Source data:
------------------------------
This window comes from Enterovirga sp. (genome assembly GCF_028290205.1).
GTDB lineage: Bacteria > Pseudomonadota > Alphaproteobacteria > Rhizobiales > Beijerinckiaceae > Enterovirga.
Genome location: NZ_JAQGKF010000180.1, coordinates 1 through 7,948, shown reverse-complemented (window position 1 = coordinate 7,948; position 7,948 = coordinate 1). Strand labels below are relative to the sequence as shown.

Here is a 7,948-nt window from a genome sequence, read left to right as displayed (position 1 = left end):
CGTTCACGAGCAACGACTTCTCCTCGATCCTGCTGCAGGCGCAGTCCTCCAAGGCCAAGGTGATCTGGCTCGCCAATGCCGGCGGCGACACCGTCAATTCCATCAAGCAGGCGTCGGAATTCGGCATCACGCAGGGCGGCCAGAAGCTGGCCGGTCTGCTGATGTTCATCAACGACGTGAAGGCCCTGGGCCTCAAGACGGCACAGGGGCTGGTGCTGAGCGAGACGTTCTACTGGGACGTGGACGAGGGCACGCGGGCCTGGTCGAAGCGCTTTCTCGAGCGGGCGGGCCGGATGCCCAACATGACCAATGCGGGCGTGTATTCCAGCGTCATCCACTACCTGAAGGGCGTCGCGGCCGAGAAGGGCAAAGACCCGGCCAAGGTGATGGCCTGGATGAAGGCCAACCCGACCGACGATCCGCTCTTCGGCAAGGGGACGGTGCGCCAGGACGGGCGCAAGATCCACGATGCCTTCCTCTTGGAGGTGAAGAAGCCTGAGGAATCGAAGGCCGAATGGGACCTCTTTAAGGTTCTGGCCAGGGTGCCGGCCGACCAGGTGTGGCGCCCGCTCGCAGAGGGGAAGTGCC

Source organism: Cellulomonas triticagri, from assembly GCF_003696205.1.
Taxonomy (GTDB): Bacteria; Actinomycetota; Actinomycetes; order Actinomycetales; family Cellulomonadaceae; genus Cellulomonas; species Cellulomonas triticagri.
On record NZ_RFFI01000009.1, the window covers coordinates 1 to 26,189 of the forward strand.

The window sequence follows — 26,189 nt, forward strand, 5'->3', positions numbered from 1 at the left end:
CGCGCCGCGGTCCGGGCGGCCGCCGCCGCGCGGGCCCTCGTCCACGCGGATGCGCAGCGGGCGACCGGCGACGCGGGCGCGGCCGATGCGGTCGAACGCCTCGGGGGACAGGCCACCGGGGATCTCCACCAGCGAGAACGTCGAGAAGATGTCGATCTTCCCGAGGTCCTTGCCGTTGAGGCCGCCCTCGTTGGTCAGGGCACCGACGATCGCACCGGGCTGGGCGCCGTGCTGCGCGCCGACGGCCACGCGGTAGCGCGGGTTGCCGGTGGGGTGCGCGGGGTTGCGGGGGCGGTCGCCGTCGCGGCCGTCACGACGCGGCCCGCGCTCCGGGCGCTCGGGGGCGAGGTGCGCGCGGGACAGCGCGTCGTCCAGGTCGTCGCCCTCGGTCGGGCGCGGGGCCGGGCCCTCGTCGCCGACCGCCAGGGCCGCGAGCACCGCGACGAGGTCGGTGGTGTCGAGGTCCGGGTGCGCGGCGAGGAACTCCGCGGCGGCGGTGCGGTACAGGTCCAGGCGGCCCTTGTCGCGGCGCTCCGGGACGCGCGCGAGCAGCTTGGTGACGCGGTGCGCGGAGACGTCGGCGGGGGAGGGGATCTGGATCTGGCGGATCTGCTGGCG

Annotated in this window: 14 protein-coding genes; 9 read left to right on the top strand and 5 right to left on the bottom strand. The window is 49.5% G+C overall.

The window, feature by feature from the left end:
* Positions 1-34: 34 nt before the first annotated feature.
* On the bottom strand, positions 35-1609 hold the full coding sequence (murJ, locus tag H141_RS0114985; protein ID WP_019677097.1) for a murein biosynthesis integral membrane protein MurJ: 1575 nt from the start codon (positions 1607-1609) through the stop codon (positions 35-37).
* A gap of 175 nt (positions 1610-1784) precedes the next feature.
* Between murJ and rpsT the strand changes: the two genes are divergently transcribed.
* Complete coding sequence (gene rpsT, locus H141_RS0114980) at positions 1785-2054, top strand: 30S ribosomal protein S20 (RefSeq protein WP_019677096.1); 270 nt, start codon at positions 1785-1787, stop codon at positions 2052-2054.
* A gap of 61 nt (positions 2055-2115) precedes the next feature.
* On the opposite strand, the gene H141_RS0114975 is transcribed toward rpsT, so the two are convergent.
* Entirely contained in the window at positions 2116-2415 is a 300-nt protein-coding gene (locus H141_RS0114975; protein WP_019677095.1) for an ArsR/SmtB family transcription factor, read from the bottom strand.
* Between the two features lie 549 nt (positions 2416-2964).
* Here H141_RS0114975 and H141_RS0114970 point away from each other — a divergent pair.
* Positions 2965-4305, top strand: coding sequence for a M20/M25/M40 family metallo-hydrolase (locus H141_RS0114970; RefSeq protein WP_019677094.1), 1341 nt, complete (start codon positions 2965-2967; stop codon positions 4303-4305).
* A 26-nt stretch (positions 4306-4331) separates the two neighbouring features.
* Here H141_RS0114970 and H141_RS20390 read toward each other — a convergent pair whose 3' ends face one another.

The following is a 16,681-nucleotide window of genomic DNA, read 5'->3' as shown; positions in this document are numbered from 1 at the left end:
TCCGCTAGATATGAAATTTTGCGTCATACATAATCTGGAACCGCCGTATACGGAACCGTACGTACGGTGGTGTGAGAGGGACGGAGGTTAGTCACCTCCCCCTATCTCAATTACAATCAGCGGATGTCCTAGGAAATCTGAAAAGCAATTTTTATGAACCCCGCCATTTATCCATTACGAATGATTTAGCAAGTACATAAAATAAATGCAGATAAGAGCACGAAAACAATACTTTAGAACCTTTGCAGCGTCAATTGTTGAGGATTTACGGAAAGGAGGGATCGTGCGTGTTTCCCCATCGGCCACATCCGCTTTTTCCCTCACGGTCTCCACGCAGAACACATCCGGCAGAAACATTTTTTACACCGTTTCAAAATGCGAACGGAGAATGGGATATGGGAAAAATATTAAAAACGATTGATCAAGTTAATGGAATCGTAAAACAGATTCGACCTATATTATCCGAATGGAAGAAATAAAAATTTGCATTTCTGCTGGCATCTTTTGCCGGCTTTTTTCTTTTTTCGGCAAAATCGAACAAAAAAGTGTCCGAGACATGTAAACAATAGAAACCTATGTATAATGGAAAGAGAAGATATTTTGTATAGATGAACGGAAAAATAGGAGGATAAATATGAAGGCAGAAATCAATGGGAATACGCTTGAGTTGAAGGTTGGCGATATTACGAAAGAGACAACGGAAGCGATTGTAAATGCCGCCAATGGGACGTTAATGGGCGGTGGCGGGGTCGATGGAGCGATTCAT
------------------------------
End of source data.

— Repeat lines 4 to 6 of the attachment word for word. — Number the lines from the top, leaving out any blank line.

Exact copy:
Here is a 7,948-nt window from a genome sequence, read left to right as displayed (position 1 = left end):
CGTTCACGAGCAACGACTTCTCCTCGATCCTGCTGCAGGCGCAGTCCTCCAAGGCCAAGGTGATCTGGCTCGCCAATGCCGGCGGCGACACCGTCAATTCCATCAAGCAGGCGTCGGAATTCGGCATCACGCAGGGCGGCCAGAAGCTGGCCGGTCTGCTGATGTTCATCAACGACGTGAAGGCCCTGGGCCTCAAGACGGCACAGGGGCTGGTGCTGAGCGAGACGTTCTACTGGGACGTGGACGAGGGCACGCGGGCCTGGTCGAAGCGCTTTCTCGAGCGGGCGGGCCGGATGCCCAACATGACCAATGCGGGCGTGTATTCCAGCGTCATCCACTACCTGAAGGGCGTCGCGGCCGAGAAGGGCAAAGACCCGGCCAAGGTGATGGCCTGGATGAAGGCCAACCCGACCGACGATCCGCTCTTCGGCAAGGGGACGGTGCGCCAGGACGGGCGCAAGATCCACGATGCCTTCCTCTTGGAGGTGAAGAAGCCTGAGGAATCGAAGGCCGAATGGGACCTCTTTAAGGTTCTGGCCAGGGTGCCGGCCGACCAGGTGTGGCGCCCGCTCGCAGAGGGGAAGTGCC

Source organism: Cellulomonas triticagri, from assembly GCF_003696205.1.